United States District Court, District of Columbia
MONIQUE N. WEATHERSPOON, Plaintiff,
ALEX M. AZAR, II, Secretary, Department of Health and Human Services Defendant,
N. McFADDEN, USD.J.
a case about a civil servant's dissatisfaction with the
government's sluggishness in accommodating her
disability. While delay is no doubt frustrating, it is not,
in this case, unlawful.
Weatherspoon suffers from a sensitivity to light that can
make it difficult for her to travel to her office and to read
her computer screen. She works for the U.S. Department of
Health and Human Services. The Department tried to address
these problems by devising telework arrangements, providing
her with a docking station and large monitor so that she
could work from home, and providing her with software
specifically designed for visually impaired people so that
she could read her screen better. Nonetheless, Ms.
Weatherspoon sued Secretary Alex Azar on behalf of the
Department,  alleging that the Department failed to
accommodate her condition and retaliated against her based on
her disability discrimination claim. The Department has moved
for summary judgment. For the following reasons, the Court
will grant the motion.
Weatherspoon works as a Grants Management Specialist in the
Division of Discretionary Grants within the Department's
Administration for Children and Families (“ACF”).
Compl. ¶ 7, ECF No. 1. She also suffers from severe
uveitis. Weatherspoon Dep., ECF No. 19-1 at 6. Because of her
uveitis, she is sensitive to light and has trouble seeing.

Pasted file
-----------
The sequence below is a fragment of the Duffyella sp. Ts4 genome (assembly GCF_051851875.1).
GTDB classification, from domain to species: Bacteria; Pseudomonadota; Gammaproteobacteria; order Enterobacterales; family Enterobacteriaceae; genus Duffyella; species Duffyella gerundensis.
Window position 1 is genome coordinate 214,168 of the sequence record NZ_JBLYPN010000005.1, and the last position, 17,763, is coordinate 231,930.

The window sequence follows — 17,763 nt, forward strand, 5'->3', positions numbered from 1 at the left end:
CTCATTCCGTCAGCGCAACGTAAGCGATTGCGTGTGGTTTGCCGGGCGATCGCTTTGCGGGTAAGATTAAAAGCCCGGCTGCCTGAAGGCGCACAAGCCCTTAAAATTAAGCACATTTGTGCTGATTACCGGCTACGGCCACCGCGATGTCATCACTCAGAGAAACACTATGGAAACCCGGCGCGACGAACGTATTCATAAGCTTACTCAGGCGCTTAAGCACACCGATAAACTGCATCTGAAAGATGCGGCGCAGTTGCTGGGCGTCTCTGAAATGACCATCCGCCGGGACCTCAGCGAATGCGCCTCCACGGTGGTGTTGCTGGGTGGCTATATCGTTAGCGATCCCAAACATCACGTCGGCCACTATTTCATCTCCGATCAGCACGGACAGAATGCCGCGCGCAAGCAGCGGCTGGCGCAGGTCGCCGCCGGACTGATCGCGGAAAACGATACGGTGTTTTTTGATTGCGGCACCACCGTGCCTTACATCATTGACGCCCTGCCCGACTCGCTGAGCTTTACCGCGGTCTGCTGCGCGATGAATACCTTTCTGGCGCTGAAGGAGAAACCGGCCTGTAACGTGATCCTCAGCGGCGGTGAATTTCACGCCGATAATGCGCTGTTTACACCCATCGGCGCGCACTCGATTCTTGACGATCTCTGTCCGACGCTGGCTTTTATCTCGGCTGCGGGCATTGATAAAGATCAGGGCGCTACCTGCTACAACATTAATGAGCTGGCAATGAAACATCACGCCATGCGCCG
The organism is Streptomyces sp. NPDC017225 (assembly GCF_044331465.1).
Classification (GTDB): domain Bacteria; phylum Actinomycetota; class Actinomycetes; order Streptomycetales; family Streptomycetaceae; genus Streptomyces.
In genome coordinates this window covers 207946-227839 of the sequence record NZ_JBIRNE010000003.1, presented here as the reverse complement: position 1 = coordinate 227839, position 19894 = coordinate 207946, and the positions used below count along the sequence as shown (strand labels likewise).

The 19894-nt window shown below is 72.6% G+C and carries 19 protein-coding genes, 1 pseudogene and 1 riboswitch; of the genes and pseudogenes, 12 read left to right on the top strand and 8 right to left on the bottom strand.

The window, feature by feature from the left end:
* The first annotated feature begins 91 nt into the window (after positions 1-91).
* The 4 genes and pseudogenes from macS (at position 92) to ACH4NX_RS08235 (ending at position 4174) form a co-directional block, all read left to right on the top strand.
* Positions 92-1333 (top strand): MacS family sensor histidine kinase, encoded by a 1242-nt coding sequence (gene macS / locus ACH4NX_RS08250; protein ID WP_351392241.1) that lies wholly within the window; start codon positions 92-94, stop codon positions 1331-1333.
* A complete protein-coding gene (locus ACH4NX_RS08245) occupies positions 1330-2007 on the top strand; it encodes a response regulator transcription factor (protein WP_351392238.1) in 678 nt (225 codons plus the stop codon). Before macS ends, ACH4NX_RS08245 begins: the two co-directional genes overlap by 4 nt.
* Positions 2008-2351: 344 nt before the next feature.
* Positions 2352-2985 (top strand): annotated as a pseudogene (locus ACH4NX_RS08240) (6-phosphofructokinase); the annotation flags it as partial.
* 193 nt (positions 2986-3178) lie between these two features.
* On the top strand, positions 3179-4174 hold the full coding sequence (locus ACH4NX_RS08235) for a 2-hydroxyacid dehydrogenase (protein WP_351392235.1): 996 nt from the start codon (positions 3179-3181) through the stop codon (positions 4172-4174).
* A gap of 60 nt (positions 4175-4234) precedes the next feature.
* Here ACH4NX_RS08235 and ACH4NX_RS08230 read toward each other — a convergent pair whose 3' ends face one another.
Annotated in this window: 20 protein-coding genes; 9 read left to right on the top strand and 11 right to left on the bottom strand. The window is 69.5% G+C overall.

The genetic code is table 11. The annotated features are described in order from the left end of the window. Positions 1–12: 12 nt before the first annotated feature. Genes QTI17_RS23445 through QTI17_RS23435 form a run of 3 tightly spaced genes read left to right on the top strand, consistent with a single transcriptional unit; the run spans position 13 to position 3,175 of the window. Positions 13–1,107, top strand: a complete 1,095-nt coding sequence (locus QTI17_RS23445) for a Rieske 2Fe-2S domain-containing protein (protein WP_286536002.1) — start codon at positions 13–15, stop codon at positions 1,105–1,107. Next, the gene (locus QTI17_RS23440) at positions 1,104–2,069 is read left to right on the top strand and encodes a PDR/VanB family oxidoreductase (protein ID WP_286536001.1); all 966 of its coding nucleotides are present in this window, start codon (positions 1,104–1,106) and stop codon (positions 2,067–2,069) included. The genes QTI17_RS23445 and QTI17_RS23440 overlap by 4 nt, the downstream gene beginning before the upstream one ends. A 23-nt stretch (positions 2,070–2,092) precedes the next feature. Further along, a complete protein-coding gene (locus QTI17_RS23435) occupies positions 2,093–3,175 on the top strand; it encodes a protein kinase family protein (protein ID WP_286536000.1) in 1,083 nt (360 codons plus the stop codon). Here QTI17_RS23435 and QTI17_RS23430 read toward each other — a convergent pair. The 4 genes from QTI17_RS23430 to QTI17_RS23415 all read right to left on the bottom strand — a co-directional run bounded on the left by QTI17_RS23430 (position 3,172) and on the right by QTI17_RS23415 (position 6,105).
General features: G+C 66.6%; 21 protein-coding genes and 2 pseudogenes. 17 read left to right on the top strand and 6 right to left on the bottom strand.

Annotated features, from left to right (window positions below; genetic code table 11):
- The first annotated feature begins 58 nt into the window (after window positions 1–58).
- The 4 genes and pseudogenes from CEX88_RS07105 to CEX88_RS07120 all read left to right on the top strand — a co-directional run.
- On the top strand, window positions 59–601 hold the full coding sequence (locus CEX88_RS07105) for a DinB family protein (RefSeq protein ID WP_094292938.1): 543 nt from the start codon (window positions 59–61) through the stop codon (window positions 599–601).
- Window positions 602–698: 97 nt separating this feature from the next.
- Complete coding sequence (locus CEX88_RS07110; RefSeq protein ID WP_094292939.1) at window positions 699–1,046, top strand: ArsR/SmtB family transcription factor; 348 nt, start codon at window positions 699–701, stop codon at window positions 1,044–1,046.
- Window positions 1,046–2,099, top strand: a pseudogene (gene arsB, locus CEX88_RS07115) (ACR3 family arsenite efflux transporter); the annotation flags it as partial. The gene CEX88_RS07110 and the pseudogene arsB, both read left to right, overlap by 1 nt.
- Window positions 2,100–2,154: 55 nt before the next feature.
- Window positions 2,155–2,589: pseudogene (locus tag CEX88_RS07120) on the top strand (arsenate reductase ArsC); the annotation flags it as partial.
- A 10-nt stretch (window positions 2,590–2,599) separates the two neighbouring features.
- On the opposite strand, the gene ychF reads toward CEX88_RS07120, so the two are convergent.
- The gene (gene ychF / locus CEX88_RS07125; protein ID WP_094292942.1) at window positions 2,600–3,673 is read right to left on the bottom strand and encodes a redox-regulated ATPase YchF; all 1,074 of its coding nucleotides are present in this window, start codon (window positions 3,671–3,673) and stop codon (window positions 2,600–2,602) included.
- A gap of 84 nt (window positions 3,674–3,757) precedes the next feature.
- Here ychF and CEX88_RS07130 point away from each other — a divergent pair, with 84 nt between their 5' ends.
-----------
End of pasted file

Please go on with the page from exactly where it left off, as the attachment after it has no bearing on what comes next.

Id. Her uveitis causes “floaters, ”
shapes or dots moving across her vision. Id.
on her condition, the Department granted her a series of
accommodations and various telework arrangements. In April
2011, the Department allowed her to work from home two days a
week for part of the year and one day a week for the other
part of the year. April 13, 2011 Mem., ECF No. 19-1 at 241.
In September 2012, the Department went further, allowing her
to work from home when her condition made it “difficult
or impossible” for her to commute to the office. Jan.
14, 2014 Mem., ECF No. 19-1 at 245.
vision continued to deteriorate. In July 2015, Ms.
Weatherspoon emailed the Reasonable Accommodation Coordinator
to tell her that she needed a laptop with a screen larger
than 17 inches because of her vision condition. Pl.'s
Ex., ECF No. 20-1 at 1. She copied her supervisor, Bridget
Shea Westfall, on that email. Id. Ms. Shea Westfall
approved her request the next month. Aug. 20, 2015 Mem., ECF
No. 19-1 at 247.
Reasonable Accommodation Coordinator later explained to Ms.
Weatherspoon that the Department could not actually provide
her a larger laptop because of the Department's
Information Technology Infrastructure and Operations'
rules and guidelines. Sept. 24, 2015 Email, ECF No. 19-1 at
267. Instead, the Department offered her a docking station
and a large monitor for her to set up at home. Id.
Weatherspoon took medical leave throughout November and
December of 2015. Weatherspoon Rebuttal Affidavit, ECF No.
19-1 at 69. In early February, the IT Department told Ms.
Weatherspoon that her docking station and large monitor were
ready for her to pick up. Feb. 4, 2016 Email, ECF No. 19-1 at
270. The IT Department asked her to come into the office, so
technicians could test the equipment with her. Id.
Ms. Weatherspoon cancelled several appointments with the IT
Department to pick up the new equipment. Feb. 11, 2016 Email,
ECF No. 19-1 at 274. It is unclear when Ms. Weatherspoon
eventually picked up the equipment.
with this accommodation, Ms. Weatherspoon had trouble using
her computer. The Department of Defense Computer/Electronic
Accommodations Program (“CAP”) suggested to Ms.
Weatherspoon that a software called ZoomText could help and
sent her a link to a trial version. Pl.'s Ex. 2, ECF No.